Isaac and Ede Antique Prints
Cruikshank Headache

George Cruikshank after Frederick Marryat

The Headache

10 x 8

An etching in bold original colour, engraved by George Cruikshank after Frederick Marryat and published in London in 1819.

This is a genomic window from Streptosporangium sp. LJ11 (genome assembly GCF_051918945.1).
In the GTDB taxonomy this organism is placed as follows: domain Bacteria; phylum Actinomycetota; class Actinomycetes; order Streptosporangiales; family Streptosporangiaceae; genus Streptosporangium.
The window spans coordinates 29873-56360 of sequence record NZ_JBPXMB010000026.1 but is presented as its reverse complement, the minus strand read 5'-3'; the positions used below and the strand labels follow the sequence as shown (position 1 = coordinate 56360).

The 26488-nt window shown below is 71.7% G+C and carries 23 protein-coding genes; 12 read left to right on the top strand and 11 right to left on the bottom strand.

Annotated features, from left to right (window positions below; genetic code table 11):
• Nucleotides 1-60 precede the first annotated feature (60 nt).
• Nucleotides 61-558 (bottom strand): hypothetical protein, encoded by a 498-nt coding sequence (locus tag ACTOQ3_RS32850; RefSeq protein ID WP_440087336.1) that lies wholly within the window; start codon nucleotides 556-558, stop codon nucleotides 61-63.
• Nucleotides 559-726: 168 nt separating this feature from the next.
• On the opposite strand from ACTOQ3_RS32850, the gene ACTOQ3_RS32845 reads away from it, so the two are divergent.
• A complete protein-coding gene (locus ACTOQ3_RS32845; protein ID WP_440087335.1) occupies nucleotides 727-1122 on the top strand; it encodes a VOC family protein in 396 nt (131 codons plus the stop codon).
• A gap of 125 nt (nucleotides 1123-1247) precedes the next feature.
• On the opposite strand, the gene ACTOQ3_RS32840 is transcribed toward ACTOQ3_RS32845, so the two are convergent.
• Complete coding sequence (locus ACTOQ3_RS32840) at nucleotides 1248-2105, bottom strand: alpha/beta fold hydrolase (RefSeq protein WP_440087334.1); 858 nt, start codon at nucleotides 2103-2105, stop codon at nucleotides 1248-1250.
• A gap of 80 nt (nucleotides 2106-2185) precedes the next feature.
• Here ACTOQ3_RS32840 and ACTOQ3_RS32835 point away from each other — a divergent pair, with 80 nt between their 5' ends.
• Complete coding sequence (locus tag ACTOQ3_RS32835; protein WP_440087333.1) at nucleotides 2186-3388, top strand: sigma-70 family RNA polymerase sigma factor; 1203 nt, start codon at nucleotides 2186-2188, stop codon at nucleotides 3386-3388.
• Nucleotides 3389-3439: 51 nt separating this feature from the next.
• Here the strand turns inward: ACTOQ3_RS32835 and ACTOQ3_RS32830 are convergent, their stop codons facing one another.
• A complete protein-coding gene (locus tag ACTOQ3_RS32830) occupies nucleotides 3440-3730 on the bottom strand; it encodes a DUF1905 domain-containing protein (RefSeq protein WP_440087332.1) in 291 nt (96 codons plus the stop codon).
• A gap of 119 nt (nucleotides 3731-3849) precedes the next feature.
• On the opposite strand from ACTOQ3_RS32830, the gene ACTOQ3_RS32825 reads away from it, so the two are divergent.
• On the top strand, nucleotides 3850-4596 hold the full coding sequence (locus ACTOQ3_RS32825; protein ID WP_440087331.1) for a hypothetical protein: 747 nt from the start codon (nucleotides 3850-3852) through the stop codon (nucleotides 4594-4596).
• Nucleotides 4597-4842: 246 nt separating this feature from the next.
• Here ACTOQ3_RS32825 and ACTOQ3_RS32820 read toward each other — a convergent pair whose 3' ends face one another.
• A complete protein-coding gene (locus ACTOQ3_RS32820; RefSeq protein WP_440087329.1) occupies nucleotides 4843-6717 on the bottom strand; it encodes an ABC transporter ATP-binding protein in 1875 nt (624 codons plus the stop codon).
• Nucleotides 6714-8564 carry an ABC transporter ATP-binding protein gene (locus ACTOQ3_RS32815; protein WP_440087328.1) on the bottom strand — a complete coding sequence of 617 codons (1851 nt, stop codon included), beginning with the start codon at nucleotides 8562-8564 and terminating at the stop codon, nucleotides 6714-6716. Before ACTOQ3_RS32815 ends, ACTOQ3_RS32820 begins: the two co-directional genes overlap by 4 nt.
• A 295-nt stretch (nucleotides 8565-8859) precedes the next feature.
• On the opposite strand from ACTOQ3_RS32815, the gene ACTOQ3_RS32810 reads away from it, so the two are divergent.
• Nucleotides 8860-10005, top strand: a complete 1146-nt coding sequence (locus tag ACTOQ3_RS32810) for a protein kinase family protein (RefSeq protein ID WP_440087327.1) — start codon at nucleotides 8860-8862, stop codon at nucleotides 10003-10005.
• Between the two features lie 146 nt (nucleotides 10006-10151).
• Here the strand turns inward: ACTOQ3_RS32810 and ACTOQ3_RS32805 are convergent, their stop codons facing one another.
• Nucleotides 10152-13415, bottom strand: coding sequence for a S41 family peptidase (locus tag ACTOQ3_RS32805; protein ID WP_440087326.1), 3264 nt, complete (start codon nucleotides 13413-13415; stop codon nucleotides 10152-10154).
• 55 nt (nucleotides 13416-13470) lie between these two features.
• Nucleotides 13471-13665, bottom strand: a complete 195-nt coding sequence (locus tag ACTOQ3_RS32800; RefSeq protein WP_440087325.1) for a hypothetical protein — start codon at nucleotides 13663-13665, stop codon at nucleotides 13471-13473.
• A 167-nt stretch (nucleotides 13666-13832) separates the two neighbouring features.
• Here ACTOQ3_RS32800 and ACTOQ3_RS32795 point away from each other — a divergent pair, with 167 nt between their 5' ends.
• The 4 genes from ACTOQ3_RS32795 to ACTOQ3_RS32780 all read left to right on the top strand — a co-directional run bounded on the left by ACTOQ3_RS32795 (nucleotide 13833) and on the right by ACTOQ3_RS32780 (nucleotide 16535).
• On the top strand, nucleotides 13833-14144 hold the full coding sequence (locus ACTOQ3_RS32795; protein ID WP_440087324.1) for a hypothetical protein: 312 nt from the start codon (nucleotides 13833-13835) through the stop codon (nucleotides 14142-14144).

Captain Frederick Marryat is thought to have compiled the drawing upon which Cruikshank based this analytical and fascinating etching. We see a middle-aged man slumped in his armchair in front of a roaring fire. He is well attired, and his lodgings appear to be well appointed; so far, so good. Unfortunately, our protagonist is suffering from a severe headache attributed to (by Cruikshank at least) the work of the devil. Six imps are cavorting around the poor chap's chair, attacking him with various unpleasant implements; a corkscrew, a mallet and a red-hot poker are amongst the items used to torture his mind. One little demon even sits upon his shoulder bawling tuneless ballads into his ear! A phial of medicine in his hand has clearly done nothing to assuage the pain.


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